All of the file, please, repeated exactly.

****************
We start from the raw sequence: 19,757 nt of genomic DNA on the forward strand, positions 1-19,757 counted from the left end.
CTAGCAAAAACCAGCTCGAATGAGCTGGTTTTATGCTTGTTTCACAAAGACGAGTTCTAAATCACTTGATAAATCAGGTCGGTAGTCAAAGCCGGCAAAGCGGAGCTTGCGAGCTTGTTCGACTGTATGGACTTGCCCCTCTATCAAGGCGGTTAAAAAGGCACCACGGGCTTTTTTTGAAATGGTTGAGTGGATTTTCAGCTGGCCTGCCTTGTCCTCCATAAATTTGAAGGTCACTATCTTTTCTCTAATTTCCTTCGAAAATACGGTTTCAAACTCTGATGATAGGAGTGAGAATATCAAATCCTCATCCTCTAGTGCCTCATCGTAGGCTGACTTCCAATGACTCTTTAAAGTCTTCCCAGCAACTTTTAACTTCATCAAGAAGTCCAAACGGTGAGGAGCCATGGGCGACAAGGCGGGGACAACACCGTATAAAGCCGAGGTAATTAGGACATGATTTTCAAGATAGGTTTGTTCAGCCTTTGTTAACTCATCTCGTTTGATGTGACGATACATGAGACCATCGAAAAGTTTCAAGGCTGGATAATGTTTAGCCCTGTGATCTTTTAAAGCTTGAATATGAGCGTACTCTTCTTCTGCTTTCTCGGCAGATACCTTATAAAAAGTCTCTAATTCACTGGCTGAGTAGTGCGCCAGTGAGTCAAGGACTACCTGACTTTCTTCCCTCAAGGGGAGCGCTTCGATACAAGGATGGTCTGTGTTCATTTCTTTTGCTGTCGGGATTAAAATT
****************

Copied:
We start from the raw sequence: 19,757 nt of genomic DNA on the forward strand, positions 1-19,757 counted from the left end.
CTAGCAAAAACCAGCTCGAATGAGCTGGTTTTATGCTTGTTTCACAAAGACGAGTTCTAAATCACTTGATAAATCAGGTCGGTAGTCAAAGCCGGCAAAGCGGAGCTTGCGAGCTTGTTCGACTGTATGGACTTGCCCCTCTATCAAGGCGGTTAAAAAGGCACCACGGGCTTTTTTTGAAATGGTTGAGTGGATTTTCAGCTGGCCTGCCTTGTCCTCCATAAATTTGAAGGTCACTATCTTTTCTCTAATTTCCTTCGAAAATACGGTTTCAAACTCTGATGATAGGAGTGAGAATATCAAATCCTCATCCTCTAGTGCCTCATCGTAGGCTGACTTCCAATGACTCTTTAAAGTCTTCCCAGCAACTTTTAACTTCATCAAGAAGTCCAAACGGTGAGGAGCCATGGGCGACAAGGCGGGGACAACACCGTATAAAGCCGAGGTAATTAGGACATGATTTTCAAGATAGGTTTGTTCAGCCTTTGTTAACTCATCTCGTTTGATGTGACGATACATGAGACCATCGAAAAGTTTCAAGGCTGGATAATGTTTAGCCCTGTGATCTTTTAAAGCTTGAATATGAGCGTACTCTTCTTCTGCTTTCTCGGCAGATACCTTATAAAAAGTCTCTAATTCACTGGCTGAGTAGTGCGCCAGTGAGTCAAGGACTACCTGACTTTCTTCCCTCAAGGGGAGCGCTTCGATACAAGGATGGTCTGTGTTCATTTCTTTTGCTGTCGGGATTAAAATT